Example 2

The inventors consider that it is practically useful and advantageous to control the viscosity, and other properties, such as surface tension, of materials and inks designed to be used in printing. This is particularly true in inkjet printing where a typical viscosity requirement for successful printing, or jetting, is under approximately 20 mPa·s, with surface tension ideally around 20-70 mN/m. See the discussion at the URL: [http://www.microfab.com/images/pdfs/microjet_mf4] accessed 16 May 2013.

A convenient method to create suitable conditions for inkjet printing is to heat the printhead and/or reservoir, such that the viscosity and surface tension of the material to be printed is within a suitable range. For many materials, including liquid crystals, the viscosity has a strong dependency on temperature; the viscosity typically follows an Arrhenius-type or exponential dependency on the temperature of the material. However, it is useful to be able to jet at temperatures as close to room temperature as possible since this reduces the need for complex heating elements in the printhead and allows off-the-shelf equipment to be used, resulting in lower cost and more widely available production equipment.

For liquid crystal materials, one particularly suitable way to reduce viscosity at a given temperature, or to lower the temperature at which successful printing may take place, is to lower the transition temperature at which the liquid crystal material, or mesophase, undergoes a phase transition to the ordinary, isotropic, liquid. It is well known in this technical field that the phase transition temperature, or clearing point, can be controlled over a wide range (e.g. from well below 0° C. to over 200° C.) by the formulation of the mixture and choice of individual components of the LC material.

In this Example 2, 3% of the chiral dopant R-5011 (Merck) was dissolved into the LC E-100 (Merck, Germany). The clearing point of the mixture was around 68° C. The mixture was inkjet printed using a custom printing rig, consisting of a single-nozzle Microfab printing device (80 μm nozzle diameter) which was used to print the LC deposits. The LC was deposited onto a wet PVA (10% PVA in deionised water; PVA was 10,000 amu average weight and 85% hydrolysed) film. The wet film was deposited using a standard K-bar bar coater (RK Print Ltd. UK), with different film thicknesses of 6, 24 and 100 μm.

The standing helix alignment was confirmed through optical observation. To reduce the viscosity of the LC mixture to the jettable limit of 20 mPa·s of the MicroFab device, the print head was heated and maintained at approximately 77° C., which is above the phase transition point of around 68° C. A custom pneumatic/vacuum controller was used to maintain the LC meniscus position at the nozzle and a bipolar waveform was applied to eject LC material onto the wet PVA film.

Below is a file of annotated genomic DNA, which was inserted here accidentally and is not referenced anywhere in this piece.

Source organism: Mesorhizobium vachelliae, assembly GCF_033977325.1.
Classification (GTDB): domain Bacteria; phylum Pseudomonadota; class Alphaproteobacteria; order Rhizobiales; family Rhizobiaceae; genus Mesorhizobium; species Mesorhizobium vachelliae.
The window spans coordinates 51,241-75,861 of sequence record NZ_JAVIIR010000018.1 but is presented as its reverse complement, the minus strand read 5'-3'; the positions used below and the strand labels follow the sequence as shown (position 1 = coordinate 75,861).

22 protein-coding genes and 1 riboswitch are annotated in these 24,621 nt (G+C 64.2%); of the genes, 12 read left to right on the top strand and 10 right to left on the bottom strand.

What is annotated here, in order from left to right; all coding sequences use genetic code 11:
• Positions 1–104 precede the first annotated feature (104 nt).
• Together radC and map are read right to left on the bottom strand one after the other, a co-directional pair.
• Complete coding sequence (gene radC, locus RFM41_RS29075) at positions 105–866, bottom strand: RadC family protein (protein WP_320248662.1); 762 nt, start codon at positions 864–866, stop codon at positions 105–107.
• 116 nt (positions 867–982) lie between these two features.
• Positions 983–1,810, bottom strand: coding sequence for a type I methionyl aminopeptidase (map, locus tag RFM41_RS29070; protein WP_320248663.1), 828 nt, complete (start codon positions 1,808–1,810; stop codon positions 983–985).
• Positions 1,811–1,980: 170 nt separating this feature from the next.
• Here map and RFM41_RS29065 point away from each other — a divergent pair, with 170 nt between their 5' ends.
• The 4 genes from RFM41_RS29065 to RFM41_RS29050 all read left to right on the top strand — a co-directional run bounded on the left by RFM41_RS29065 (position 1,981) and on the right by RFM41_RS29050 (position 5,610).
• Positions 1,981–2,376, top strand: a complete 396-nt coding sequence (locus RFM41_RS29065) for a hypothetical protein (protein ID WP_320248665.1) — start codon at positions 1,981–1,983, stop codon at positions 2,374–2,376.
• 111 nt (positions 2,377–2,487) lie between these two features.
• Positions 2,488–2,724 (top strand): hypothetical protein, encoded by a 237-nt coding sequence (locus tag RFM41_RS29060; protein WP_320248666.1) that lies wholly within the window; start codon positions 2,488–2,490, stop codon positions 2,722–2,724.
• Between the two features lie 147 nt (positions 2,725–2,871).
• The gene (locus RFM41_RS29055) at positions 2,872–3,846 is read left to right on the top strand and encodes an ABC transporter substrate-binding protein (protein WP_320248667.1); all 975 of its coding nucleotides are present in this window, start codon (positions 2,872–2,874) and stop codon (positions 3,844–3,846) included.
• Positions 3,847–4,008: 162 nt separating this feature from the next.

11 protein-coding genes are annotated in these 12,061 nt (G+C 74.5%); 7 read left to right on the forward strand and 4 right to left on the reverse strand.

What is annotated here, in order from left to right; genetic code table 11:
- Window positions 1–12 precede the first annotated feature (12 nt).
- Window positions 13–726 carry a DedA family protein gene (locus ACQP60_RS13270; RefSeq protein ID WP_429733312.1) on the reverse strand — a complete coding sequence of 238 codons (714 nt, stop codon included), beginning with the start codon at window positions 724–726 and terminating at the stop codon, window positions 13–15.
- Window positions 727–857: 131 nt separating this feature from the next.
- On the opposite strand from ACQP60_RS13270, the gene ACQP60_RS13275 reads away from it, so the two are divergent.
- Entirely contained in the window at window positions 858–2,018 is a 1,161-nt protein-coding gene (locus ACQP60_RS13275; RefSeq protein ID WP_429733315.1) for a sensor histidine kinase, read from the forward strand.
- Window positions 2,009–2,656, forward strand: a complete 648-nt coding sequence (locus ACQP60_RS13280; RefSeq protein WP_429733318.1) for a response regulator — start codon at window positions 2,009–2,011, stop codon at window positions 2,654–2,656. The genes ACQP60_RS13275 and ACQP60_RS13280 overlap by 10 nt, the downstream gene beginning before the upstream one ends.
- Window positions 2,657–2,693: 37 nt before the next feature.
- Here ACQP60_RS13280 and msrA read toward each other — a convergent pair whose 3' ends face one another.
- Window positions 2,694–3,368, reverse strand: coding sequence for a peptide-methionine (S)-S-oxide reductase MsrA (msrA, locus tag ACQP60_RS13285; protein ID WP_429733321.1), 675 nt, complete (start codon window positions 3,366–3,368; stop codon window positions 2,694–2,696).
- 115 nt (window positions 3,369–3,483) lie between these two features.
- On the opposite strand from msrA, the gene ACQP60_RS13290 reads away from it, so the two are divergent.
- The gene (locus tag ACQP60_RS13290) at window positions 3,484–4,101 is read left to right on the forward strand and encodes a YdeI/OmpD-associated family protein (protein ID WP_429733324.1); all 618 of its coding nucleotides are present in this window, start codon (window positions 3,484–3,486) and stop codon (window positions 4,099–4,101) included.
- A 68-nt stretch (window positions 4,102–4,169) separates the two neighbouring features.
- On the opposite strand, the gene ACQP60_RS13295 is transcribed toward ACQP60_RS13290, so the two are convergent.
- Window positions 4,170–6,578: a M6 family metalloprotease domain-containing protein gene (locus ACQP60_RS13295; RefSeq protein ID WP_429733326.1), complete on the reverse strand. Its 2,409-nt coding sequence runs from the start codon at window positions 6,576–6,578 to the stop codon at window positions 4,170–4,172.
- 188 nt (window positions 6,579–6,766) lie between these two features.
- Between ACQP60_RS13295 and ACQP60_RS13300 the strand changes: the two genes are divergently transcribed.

This Example therefore demonstrates that it is possible to reduce the printing temperature of the LC material by about 20° C. compared to Example 1, by suitable control of the composition of the LC ink.

Example 3

After deposition of the chiral LC has been deposited, it is practically useful to be able to cross-link the LC material. This improves the environmental and mechanical ruggedness of the device, and/or allows the addition of further functionality to the device.

To allow cross-linking of the LC material, a suitable quantity of reactive mesogen (a material that is a liquid crystal but which contains reactive chemical groups such as acrylate groups as part of the LC molecule itself to allow joining/cross-linking) is included into the chiral LC mixture. In principle the concentration of the reactive mesogen can be from above 0% up to 100% (100% represents the situation where all the LC molecules present have cross-linkable groups).

In Example 3, 3.2% of the chiral dopant R-5011 was dissolved into UCL-011-K1 (Dai-Nippon Ink Corporation, Japan). The material successfully jetted at print head temperature of 115° C. to be deposited on wet PVA films of thickness between 24-50 μm. The PVA films were formed as described for Example 1. The deposited material was then UV cured (365 nm, Omnicure S1000, 10 mW/cm2) for 10 minutes.

The standing helix alignment was confirmed through optical observation in a similar manner as for Example 1,

Example 4

Experimental work has been carried out to assess the effect of timing between formation of the wet PVA film and subsequent deposition of the LC aliquot by inkjet printing. The amount of time between formation of the wet PVA film and subsequent deposition of the LC aliquot by inkjet printing is referred to here as “processing time”.

Based on this work, there appears to be a preferred lower limit of processing time only after which successful (i.e. standing helix) alignment of the LC is found to be generated.

The minimum value of the processing time is found to vary with wet film thickness, composition and processing conditions.

For a 24 μm thick wet PVA (10% PVA in H2O) film, the minimum processing time is just under 250 seconds. The minimum time reduces as the starting thickness of the wet film reduces. It is observed that the minimum processing time can be further controlled (reduced) by active drying of the substrate.